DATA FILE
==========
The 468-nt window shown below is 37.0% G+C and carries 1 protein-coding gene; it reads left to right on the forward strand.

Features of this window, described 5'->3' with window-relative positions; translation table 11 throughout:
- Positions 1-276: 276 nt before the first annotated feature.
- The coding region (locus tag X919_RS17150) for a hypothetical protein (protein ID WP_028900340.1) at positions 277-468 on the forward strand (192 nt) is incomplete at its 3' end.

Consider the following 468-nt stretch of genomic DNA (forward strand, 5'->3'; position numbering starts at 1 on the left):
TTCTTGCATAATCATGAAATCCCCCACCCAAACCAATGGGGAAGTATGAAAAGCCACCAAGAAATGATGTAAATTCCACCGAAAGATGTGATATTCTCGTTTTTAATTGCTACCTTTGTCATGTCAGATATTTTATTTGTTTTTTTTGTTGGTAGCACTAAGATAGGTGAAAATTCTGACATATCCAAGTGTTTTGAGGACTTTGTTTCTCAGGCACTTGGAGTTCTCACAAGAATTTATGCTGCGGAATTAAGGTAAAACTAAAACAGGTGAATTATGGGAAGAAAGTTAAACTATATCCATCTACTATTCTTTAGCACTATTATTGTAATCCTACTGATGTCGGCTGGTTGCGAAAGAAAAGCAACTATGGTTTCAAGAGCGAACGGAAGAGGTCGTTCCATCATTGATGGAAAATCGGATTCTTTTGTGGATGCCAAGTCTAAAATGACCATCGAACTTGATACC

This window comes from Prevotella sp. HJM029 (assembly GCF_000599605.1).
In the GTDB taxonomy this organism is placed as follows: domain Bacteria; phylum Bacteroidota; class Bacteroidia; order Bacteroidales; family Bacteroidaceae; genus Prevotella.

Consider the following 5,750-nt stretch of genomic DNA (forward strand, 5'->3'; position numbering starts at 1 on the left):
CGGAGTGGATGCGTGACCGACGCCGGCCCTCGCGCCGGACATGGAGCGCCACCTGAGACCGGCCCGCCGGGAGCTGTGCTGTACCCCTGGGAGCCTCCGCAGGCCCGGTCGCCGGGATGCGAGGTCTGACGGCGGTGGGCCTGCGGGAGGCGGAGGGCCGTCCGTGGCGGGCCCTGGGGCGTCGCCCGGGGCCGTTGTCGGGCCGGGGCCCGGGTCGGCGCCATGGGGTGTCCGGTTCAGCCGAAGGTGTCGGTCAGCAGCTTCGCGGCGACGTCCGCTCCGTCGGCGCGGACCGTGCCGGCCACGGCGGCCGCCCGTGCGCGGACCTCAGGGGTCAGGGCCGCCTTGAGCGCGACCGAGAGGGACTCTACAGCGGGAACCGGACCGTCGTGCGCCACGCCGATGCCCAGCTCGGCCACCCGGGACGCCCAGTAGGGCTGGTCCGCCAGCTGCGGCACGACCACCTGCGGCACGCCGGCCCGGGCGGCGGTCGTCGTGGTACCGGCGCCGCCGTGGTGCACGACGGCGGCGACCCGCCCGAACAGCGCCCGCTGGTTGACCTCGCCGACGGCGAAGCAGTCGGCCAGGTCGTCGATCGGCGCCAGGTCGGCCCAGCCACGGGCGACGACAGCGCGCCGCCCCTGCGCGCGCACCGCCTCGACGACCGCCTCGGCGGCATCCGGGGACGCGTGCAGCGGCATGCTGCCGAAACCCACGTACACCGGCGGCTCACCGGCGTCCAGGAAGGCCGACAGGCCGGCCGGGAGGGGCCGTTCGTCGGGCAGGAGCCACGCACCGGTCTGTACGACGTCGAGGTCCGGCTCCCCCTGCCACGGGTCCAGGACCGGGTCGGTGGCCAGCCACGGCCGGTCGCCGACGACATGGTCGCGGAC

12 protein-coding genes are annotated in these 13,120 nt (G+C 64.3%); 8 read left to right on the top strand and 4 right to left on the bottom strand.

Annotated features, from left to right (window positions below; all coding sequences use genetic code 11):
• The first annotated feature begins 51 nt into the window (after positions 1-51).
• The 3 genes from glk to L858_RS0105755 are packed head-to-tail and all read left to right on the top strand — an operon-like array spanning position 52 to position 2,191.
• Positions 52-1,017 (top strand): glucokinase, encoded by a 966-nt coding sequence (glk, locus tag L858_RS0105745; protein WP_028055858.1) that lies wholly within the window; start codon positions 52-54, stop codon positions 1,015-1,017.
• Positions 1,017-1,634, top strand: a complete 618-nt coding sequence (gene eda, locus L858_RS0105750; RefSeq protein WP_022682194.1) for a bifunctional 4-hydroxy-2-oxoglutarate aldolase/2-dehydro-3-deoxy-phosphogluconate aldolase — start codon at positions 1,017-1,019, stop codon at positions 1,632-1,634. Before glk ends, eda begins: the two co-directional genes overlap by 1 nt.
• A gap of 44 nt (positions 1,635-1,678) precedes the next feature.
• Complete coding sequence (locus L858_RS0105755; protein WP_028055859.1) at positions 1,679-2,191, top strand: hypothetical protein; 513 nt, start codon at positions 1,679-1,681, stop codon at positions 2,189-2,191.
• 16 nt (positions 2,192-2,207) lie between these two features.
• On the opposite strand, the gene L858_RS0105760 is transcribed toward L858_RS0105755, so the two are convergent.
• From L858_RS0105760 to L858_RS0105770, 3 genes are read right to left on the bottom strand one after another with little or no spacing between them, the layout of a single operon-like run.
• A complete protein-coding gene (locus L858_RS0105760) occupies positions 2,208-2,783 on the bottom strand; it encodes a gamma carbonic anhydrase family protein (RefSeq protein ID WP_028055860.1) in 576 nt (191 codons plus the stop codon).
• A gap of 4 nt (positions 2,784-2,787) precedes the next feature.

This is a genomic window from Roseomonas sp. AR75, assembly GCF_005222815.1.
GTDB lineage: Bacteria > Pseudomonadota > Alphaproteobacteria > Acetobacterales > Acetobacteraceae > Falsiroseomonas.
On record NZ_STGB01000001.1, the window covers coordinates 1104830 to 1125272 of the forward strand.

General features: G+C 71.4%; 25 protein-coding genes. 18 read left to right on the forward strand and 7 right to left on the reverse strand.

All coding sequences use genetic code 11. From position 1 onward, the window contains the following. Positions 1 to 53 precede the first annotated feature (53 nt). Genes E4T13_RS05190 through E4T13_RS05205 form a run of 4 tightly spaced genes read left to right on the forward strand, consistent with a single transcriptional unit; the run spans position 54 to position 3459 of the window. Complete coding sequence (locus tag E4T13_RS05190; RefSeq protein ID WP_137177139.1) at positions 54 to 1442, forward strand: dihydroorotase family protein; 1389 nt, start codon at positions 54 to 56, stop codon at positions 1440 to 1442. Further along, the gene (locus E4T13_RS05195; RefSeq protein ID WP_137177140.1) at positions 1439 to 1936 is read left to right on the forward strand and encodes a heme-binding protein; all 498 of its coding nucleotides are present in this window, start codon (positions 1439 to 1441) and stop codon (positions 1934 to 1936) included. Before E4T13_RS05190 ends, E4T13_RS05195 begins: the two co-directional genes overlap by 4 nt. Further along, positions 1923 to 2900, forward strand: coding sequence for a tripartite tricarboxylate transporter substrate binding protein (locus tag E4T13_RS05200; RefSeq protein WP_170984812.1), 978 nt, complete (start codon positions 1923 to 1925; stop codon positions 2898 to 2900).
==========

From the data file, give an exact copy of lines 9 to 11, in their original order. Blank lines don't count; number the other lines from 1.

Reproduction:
Consider the following 5,750-nt stretch of genomic DNA (forward strand, 5'->3'; position numbering starts at 1 on the left):
CGGAGTGGATGCGTGACCGACGCCGGCCCTCGCGCCGGACATGGAGCGCCACCTGAGACCGGCCCGCCGGGAGCTGTGCTGTACCCCTGGGAGCCTCCGCAGGCCCGGTCGCCGGGATGCGAGGTCTGACGGCGGTGGGCCTGCGGGAGGCGGAGGGCCGTCCGTGGCGGGCCCTGGGGCGTCGCCCGGGGCCGTTGTCGGGCCGGGGCCCGGGTCGGCGCCATGGGGTGTCCGGTTCAGCCGAAGGTGTCGGTCAGCAGCTTCGCGGCGACGTCCGCTCCGTCGGCGCGGACCGTGCCGGCCACGGCGGCCGCCCGTGCGCGGACCTCAGGGGTCAGGGCCGCCTTGAGCGCGACCGAGAGGGACTCTACAGCGGGAACCGGACCGTCGTGCGCCACGCCGATGCCCAGCTCGGCCACCCGGGACGCCCAGTAGGGCTGGTCCGCCAGCTGCGGCACGACCACCTGCGGCACGCCGGCCCGGGCGGCGGTCGTCGTGGTACCGGCGCCGCCGTGGTGCACGACGGCGGCGACCCGCCCGAACAGCGCCCGCTGGTTGACCTCGCCGACGGCGAAGCAGTCGGCCAGGTCGTCGATCGGCGCCAGGTCGGCCCAGCCACGGGCGACGACAGCGCGCCGCCCCTGCGCGCGCACCGCCTCGACGACCGCCTCGGCGGCATCCGGGGACGCGTGCAGCGGCATGCTGCCGAAACCCACGTACACCGGCGGCTCACCGGCGTCCAGGAAGGCCGACAGGCCGGCCGGGAGGGGCCGTTCGTCGGGCAGGAGCCACGCACCGGTCTGTACGACGTCGAGGTCCGGCTCCCCCTGCCACGGGTCCAGGACCGGGTCGGTGGCCAGCCACGGCCGGTCGCCGACGACATGGTCGCGGAC

12 protein-coding genes are annotated in these 13,120 nt (G+C 64.3%); 8 read left to right on the top strand and 4 right to left on the bottom strand.